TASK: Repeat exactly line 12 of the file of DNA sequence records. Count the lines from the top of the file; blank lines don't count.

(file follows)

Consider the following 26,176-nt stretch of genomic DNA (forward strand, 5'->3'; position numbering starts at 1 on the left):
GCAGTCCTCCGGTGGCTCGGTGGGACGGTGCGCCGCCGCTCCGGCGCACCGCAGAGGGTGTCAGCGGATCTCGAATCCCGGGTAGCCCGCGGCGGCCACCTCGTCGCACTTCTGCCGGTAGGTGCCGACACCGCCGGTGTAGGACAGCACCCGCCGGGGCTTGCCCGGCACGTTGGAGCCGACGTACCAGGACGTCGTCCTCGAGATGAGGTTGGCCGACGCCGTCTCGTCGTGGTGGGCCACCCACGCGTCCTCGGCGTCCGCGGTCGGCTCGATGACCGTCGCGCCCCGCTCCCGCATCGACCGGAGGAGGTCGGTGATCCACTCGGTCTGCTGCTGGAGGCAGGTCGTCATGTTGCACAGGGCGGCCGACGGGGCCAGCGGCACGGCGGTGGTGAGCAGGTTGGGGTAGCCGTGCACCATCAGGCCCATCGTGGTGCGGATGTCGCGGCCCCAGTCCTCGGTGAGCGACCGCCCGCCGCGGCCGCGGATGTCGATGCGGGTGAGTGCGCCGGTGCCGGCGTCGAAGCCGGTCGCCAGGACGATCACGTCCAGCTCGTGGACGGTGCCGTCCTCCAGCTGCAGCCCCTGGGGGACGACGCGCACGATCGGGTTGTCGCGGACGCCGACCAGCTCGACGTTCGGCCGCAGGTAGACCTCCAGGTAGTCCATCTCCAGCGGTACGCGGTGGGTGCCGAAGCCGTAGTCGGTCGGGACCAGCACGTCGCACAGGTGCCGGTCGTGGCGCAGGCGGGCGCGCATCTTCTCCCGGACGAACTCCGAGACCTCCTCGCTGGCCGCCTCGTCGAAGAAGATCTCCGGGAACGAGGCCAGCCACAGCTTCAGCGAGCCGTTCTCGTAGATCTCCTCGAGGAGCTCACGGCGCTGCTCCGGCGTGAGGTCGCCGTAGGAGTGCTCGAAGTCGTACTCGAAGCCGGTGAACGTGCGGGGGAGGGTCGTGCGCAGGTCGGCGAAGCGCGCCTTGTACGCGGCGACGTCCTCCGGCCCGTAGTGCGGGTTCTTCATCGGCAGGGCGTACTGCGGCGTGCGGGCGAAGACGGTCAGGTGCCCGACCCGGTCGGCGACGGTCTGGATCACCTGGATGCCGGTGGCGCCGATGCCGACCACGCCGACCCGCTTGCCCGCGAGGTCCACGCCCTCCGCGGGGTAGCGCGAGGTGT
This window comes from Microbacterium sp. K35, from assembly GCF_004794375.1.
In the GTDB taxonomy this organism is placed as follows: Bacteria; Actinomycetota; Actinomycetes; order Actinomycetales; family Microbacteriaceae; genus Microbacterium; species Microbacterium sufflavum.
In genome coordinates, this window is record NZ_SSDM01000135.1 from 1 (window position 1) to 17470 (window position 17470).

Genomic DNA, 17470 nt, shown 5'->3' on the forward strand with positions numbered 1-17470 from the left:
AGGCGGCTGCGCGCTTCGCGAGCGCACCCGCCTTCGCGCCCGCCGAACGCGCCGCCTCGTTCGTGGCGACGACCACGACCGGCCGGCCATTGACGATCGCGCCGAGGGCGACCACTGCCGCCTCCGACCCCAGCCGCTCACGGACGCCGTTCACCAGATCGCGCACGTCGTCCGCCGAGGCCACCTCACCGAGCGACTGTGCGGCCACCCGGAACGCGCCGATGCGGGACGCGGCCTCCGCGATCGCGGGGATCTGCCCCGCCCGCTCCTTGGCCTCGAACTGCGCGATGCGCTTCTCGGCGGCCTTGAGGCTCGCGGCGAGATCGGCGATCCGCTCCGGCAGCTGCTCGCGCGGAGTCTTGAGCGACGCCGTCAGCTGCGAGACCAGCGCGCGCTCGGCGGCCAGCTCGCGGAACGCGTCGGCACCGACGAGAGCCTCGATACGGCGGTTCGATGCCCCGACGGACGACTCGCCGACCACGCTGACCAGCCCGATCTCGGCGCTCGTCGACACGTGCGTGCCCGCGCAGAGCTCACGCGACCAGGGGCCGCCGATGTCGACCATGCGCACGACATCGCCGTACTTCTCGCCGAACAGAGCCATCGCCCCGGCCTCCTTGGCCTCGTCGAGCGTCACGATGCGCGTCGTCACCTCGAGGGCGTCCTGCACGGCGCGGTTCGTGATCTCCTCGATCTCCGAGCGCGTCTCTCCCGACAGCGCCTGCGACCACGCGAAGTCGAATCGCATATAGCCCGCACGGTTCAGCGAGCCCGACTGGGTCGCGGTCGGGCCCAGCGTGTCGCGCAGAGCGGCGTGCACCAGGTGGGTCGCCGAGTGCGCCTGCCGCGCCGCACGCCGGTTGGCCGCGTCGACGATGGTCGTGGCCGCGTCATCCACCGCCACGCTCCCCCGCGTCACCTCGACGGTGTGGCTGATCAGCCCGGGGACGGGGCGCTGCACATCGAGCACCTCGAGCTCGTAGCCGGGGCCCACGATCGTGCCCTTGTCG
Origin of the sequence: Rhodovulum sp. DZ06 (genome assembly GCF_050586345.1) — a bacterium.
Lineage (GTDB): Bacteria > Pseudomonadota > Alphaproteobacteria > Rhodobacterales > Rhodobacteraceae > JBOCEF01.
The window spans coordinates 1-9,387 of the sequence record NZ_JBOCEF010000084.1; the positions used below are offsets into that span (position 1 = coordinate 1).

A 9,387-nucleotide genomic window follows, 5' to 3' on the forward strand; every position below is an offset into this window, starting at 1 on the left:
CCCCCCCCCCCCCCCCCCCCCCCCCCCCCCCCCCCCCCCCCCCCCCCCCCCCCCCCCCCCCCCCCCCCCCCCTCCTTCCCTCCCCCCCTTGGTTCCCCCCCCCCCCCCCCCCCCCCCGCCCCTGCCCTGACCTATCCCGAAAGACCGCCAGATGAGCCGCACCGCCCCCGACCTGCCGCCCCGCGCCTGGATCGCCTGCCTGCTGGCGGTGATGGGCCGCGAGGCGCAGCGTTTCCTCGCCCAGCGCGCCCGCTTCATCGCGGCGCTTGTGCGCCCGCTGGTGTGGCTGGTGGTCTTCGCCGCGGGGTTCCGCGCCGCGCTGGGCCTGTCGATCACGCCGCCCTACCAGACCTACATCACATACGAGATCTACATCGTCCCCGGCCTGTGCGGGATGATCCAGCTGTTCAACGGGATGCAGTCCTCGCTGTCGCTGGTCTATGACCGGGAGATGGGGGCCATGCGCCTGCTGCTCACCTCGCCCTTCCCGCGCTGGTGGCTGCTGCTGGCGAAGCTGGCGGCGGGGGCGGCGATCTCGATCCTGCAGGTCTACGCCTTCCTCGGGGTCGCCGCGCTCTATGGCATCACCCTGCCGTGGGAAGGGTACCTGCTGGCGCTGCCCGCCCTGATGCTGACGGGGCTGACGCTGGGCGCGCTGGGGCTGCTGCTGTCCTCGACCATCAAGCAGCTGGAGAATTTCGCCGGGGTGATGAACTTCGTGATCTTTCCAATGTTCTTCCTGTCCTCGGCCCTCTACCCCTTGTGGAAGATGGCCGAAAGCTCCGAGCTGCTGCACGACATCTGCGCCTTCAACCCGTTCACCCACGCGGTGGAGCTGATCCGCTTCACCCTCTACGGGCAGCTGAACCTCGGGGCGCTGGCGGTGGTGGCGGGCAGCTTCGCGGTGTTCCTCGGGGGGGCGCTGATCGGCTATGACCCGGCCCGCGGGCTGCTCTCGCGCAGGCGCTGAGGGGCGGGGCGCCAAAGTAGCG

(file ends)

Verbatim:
CCCCCCCCCCCCCCCCCCCCCCCCCCCCCCCCCCCCCCCCCCCCCCCCCCCCCCCCCCCCCCCCCCCCCCCCTCCTTCCCTCCCCCCCTTGGTTCCCCCCCCCCCCCCCCCCCCCCCGCCCCTGCCCTGACCTATCCCGAAAGACCGCCAGATGAGCCGCACCGCCCCCGACCTGCCGCCCCGCGCCTGGATCGCCTGCCTGCTGGCGGTGATGGGCCGCGAGGCGCAGCGTTTCCTCGCCCAGCGCGCCCGCTTCATCGCGGCGCTTGTGCGCCCGCTGGTGTGGCTGGTGGTCTTCGCCGCGGGGTTCCGCGCCGCGCTGGGCCTGTCGATCACGCCGCCCTACCAGACCTACATCACATACGAGATCTACATCGTCCCCGGCCTGTGCGGGATGATCCAGCTGTTCAACGGGATGCAGTCCTCGCTGTCGCTGGTCTATGACCGGGAGATGGGGGCCATGCGCCTGCTGCTCACCTCGCCCTTCCCGCGCTGGTGGCTGCTGCTGGCGAAGCTGGCGGCGGGGGCGGCGATCTCGATCCTGCAGGTCTACGCCTTCCTCGGGGTCGCCGCGCTCTATGGCATCACCCTGCCGTGGGAAGGGTACCTGCTGGCGCTGCCCGCCCTGATGCTGACGGGGCTGACGCTGGGCGCGCTGGGGCTGCTGCTGTCCTCGACCATCAAGCAGCTGGAGAATTTCGCCGGGGTGATGAACTTCGTGATCTTTCCAATGTTCTTCCTGTCCTCGGCCCTCTACCCCTTGTGGAAGATGGCCGAAAGCTCCGAGCTGCTGCACGACATCTGCGCCTTCAACCCGTTCACCCACGCGGTGGAGCTGATCCGCTTCACCCTCTACGGGCAGCTGAACCTCGGGGCGCTGGCGGTGGTGGCGGGCAGCTTCGCGGTGTTCCTCGGGGGGGCGCTGATCGGCTATGACCCGGCCCGCGGGCTGCTCTCGCGCAGGCGCTGAGGGGCGGGGCGCCAAAGTAGCG